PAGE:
“It was so valuable to actually see it firsthand,” said Force. “This was the first time I saw with my own eyes what the results looked like, instead of reading about them in an article or seeing it in a documentary. I walked away wanting to do more.”

Read more on GlacierHub:

Glaciers Get New Protections with Passage of Natural Resources Act

Glaciers Account for More Sea Level Rise Than Previously Thought

The Dead of Mount Everest Are Seeing the Light of Day


Video of the Week: Shedding Light on Glaciers

This week, journey to New Zealand’s largest glacier as Heath Patterson captures photographers Vaughan Brookfield and Tom Lynch and their attempt to literally shine a light on the impact of climate change through visual art.

After remaining at a constant length for all of its recorded history in the 20th century, the Tasman Glacier is now in a period of retreat. Brookfield and Lynch projected images on to the rapidly receding glacier to “remind people of the effects humans are having on the environment.”

This project was made possible by Canon Australia’s “Show Us What’s Possible” creative incubator. The story was also featured in The Guardian.

Read more glacier news at GlacierHub:

The Swiftness of Glaciers: Language in a Time of Climate Change

Melting Glaciers Create Uncertain Future for Xinjiang

The Curious Case of New Zealand’s Shrinking Glaciers

Roundup: Hazard Films, Water Scarcity, and Peace Building

Roundup: Films, Water and Peace

 

Films Raise Awareness in Volcanic Regions

From Science Direct: “The medium of film is well established for education and communication about hazardous phenomena as it provides engaging ways to directly view hazards and their impacts… Using volcanic eruptions as a focus, an evidence-based methodology was devised to create, use, and track the outcomes of digital film tools designed to raise hazard and risk awareness, and develop preparedness efforts. Experiences from two contrasting eruptions were documented, with the secondary purpose of fostering social and cultural memories of eruptions, developed in response to demand from at-risk communities during field-based research. The films were created as a partnership with local volcano monitoring scientists and at-risk populations who, consequently, became the leading focus of the films, thus offering a substantial contrast to other types of hazard communication.”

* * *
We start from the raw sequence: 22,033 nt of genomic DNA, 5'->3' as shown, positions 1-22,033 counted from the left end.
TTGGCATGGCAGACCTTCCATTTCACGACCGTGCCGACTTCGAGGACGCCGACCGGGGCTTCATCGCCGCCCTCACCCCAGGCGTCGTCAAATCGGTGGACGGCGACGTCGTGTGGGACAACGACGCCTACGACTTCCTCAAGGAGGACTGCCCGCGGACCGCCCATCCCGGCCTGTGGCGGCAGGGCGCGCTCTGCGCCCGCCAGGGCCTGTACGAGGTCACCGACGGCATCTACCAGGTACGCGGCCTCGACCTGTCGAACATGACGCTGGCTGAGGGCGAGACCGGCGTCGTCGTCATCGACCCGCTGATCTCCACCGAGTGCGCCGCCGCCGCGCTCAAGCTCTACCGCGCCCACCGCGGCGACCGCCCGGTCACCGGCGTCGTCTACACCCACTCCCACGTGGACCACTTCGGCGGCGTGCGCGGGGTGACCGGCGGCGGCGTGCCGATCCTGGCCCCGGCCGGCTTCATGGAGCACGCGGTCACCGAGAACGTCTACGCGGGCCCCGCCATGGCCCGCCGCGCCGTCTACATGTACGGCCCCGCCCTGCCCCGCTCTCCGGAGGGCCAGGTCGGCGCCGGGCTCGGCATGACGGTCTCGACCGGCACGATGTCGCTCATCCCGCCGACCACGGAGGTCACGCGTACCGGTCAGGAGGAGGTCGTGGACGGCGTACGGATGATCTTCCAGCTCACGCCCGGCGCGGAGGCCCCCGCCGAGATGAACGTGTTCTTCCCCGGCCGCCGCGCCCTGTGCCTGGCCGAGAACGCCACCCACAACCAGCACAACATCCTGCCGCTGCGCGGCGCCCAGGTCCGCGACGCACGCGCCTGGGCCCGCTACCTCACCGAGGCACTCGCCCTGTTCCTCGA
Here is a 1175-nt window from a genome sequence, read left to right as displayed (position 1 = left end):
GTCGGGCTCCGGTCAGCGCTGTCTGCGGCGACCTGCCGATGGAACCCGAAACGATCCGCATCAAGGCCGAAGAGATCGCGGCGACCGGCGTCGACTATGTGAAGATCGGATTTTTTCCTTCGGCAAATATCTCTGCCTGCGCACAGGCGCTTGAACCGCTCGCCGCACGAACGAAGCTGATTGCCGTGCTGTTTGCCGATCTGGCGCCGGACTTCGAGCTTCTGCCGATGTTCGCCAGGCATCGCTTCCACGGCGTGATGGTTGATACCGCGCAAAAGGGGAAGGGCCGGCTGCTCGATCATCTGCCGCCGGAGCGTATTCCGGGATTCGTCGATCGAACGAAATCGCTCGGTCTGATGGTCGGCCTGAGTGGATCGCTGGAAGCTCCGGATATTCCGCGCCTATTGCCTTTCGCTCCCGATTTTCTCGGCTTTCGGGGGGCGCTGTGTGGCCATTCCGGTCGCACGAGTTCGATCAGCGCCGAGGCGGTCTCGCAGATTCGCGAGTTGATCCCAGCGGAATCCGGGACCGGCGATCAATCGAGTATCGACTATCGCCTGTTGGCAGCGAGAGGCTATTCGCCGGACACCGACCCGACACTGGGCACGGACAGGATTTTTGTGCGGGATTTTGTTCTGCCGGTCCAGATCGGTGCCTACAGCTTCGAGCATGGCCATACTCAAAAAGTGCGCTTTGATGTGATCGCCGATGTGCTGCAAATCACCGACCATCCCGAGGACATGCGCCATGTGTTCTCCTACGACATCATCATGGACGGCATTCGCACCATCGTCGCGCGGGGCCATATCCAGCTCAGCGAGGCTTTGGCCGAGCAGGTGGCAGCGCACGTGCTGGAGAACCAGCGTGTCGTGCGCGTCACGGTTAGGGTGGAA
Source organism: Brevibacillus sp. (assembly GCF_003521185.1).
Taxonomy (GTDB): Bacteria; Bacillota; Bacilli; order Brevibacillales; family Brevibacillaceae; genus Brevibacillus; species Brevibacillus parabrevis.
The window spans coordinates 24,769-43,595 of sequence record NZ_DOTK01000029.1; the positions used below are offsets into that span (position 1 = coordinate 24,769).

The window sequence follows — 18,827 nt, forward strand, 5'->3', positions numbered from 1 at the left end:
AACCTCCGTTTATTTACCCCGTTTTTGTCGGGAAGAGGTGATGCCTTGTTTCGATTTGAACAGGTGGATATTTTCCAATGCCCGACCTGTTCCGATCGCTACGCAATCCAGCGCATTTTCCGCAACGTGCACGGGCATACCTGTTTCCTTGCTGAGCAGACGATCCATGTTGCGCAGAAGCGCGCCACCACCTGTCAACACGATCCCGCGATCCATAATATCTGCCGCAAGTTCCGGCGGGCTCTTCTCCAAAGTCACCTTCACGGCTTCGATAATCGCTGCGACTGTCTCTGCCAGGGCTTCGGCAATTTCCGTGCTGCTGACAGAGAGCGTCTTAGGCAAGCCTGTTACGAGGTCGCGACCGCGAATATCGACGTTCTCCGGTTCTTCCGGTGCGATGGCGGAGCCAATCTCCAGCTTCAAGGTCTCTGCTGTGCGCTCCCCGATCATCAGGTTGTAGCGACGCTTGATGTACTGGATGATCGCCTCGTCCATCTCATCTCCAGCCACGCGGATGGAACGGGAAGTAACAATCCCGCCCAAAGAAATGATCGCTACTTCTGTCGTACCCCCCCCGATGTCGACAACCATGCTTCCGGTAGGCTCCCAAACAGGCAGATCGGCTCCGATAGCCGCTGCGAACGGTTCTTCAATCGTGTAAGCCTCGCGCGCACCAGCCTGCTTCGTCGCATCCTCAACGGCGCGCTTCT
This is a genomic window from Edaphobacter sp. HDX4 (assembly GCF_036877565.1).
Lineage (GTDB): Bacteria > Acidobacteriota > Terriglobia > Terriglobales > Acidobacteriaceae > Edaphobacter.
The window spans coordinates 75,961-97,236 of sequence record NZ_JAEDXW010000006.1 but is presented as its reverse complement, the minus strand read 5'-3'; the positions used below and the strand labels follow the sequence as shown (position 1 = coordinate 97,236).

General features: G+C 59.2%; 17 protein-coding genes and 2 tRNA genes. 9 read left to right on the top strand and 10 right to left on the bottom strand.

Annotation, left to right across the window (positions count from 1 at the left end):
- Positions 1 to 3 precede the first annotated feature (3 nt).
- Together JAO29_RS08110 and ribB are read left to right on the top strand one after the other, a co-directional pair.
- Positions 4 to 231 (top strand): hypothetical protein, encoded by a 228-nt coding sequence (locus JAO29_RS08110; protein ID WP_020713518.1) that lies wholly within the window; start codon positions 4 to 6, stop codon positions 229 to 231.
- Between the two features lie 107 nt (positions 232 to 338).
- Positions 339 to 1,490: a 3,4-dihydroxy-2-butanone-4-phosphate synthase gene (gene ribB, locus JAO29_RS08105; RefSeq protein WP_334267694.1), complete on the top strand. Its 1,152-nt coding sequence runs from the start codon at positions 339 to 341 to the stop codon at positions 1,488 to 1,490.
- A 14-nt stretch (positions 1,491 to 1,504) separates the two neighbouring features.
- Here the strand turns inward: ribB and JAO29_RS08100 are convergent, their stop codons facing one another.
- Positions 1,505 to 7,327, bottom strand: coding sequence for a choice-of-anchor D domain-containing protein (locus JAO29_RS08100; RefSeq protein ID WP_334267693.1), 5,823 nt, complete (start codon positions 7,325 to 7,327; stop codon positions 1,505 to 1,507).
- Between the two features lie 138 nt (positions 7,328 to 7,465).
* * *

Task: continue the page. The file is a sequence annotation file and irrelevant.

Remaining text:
Read more about it here.

A map of St. Vincent showing the main road, water courses and volcanic hazard zones (source: Hicks et al.).

 

An Overview of Water Issues in Mountain Asia

From Cambridge Core: “Asia, a region grappling with the impacts of climate change, increasing natural disasters, and transboundary water issues, faces major challenges to water security. Water resources there are closely tied to the dramatic Hindu-Kush Himalayan (HKH) mountain range, where over 46,000 glaciers hold some of the largest repositories of fresh water on earth. Often described as the water tower of Asia, the HKH harbors the snow and ice that form the headwaters of the continent’s major rivers. Downstream, this network of river systems sustains more than 1.3 billion people who depend on these freshwater sources for their consumption and agricultural production, and increasingly as a source of hydropower.”

Learn more about the HKH area here.

View from Cholpon-Ata across the lake towards the Tian-Shan Mountains in Asia (source: Thomas Depenbusch/Flickr).

 

The Pathway of Peaceful Living

From Te Kaharoa: “This paper traces the peacebuilding efforts of Anne Te Maihāora Dodds (Waitaha) in her North Otago community over the last twenty-five years. The purpose of this paper is to record these unique localized efforts, as a historical record of grass-roots initiatives aimed at creating a greater awareness of indigenous and environmental issues… The paper discussed several rituals and pilgrimages. It describes the retracing of ancestral footsteps of Te Heke Ōmaramataka (2012), the peace walk at Maungatī (2012) and the Ocean to Alps Celebration (1990). This paper also discusses the genesis behind cultural events such.”

Explore more about the Maori nation here.

Tasman Glacier at Mount Cook NP, New Zealand (source: Paco/Flickr).